Regulation and the Nature of the Firm: The Case of U.S. Regional Airlines

22 Pages Posted: 19 Jul 2011 Last revised: 2 Nov 2011

Michael E. Levine

New York University School of Law

Date Written: July 18, 2011

Abstract

In his pathbreaking article, Ronald H. Coase postulated that the structure of production was determined by the comparative advantage between contracting and hierarchy in securing and coordinating complementary resources (human or material) when the efforts of more than one person were required for production. While Coase considered the possibility that the regulatory context in which activity takes place might also influence the way it is structured, he considered the problem only very generally. This paper suggests that airline deregulation has profoundly affected the structure of firms that operate airline networks by affecting the contractual conditions under which airlines purchase labor inputs, by removing constraints on the extent and nature of the firm’s route network and by changing the competitive environment in which airline firms operate. Where a stable uniform firm structure existed under regulation, airline networks now are organized with a variety of firm structures and individual networks have changed as particular conditions have changed over time. No single structure dominates, although some are more common than others.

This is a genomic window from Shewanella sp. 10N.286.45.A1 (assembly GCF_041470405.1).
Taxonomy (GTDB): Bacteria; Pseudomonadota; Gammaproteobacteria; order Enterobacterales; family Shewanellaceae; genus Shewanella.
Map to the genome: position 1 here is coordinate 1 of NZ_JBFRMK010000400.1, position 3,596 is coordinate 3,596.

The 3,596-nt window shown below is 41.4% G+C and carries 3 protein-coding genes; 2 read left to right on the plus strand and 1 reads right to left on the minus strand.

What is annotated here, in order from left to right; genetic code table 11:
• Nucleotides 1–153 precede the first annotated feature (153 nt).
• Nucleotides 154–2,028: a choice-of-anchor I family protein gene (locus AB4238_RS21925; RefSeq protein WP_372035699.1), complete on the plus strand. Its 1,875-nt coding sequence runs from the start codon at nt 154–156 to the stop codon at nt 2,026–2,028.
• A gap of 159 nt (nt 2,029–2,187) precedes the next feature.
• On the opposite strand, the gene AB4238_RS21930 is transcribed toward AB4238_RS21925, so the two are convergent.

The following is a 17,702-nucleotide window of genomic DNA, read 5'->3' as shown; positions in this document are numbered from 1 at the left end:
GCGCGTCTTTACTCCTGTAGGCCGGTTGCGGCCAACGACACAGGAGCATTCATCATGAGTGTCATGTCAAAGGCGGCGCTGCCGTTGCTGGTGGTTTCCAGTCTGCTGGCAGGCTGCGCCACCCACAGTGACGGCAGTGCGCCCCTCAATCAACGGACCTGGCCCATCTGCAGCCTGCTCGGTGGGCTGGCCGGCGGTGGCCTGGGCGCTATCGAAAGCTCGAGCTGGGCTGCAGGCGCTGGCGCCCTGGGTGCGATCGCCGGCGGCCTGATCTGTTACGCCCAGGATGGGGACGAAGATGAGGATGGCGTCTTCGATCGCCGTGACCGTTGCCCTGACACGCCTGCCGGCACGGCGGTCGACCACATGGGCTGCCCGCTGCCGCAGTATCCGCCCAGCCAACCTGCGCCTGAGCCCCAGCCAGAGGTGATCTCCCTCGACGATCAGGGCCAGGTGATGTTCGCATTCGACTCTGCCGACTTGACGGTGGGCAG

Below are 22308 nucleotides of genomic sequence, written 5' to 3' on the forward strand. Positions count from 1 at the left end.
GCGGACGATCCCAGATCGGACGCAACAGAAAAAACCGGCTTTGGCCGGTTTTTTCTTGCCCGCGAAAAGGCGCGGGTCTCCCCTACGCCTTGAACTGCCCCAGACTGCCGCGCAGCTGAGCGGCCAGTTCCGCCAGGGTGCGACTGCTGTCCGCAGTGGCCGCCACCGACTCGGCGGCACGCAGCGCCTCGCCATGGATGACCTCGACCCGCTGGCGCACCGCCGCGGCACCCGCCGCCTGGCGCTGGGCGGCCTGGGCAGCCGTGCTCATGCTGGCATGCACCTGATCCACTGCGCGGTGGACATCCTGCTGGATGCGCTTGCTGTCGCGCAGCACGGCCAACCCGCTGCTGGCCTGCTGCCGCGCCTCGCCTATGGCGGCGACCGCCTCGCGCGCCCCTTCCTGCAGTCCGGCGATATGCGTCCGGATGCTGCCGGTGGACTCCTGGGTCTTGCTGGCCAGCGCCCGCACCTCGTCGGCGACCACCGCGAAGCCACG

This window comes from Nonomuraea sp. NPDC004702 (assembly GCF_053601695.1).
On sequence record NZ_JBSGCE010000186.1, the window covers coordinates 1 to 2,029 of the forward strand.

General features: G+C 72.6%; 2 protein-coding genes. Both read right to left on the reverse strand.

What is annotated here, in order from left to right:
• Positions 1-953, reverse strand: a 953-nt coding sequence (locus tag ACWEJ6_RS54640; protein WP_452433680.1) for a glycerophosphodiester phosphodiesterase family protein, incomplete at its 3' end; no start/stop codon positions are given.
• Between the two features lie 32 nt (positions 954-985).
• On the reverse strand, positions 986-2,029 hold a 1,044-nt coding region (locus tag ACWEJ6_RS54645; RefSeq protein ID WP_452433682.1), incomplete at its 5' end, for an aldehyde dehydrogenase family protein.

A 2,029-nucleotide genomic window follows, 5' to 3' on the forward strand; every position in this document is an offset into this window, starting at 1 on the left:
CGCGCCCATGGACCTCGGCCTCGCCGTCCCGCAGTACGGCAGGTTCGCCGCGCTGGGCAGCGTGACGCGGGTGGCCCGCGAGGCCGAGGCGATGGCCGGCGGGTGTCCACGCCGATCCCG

Suggested Citation

Levine, Michael E., Regulation and the Nature of the Firm: The Case of U.S. Regional Airlines (July 18, 2011). Journal of Law and Economics, Forthcoming; NYU Law and Economics Research Paper No. 11-24. Available at SSRN: https://ssrn.com/abstract=1888347

Michael E. Levine (Contact Author)

New York University School of Law ( email )

40 Washington Square South
New York, NY 10012-1099
United States

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